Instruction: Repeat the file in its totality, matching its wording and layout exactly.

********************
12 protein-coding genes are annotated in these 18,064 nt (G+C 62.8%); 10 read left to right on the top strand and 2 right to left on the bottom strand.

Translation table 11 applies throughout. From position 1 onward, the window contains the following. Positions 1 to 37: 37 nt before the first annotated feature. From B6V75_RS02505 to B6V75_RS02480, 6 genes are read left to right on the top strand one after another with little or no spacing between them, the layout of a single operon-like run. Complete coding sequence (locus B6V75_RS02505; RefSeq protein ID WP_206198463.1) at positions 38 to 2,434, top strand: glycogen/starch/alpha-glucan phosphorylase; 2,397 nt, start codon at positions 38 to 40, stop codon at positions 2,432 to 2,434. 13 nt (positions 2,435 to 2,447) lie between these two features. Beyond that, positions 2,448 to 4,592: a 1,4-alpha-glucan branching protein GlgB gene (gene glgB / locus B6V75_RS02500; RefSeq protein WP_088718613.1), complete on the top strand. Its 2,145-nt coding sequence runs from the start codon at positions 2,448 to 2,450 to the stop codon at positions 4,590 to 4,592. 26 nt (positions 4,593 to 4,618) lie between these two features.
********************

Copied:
12 protein-coding genes are annotated in these 18,064 nt (G+C 62.8%); 10 read left to right on the top strand and 2 right to left on the bottom strand.

Translation table 11 applies throughout. From position 1 onward, the window contains the following. Positions 1 to 37: 37 nt before the first annotated feature. From B6V75_RS02505 to B6V75_RS02480, 6 genes are read left to right on the top strand one after another with little or no spacing between them, the layout of a single operon-like run. Complete coding sequence (locus B6V75_RS02505; RefSeq protein ID WP_206198463.1) at positions 38 to 2,434, top strand: glycogen/starch/alpha-glucan phosphorylase; 2,397 nt, start codon at positions 38 to 40, stop codon at positions 2,432 to 2,434. 13 nt (positions 2,435 to 2,447) lie between these two features. Beyond that, positions 2,448 to 4,592: a 1,4-alpha-glucan branching protein GlgB gene (gene glgB / locus B6V75_RS02500; RefSeq protein WP_088718613.1), complete on the top strand. Its 2,145-nt coding sequence runs from the start codon at positions 2,448 to 2,450 to the stop codon at positions 4,590 to 4,592. 26 nt (positions 4,593 to 4,618) lie between these two features.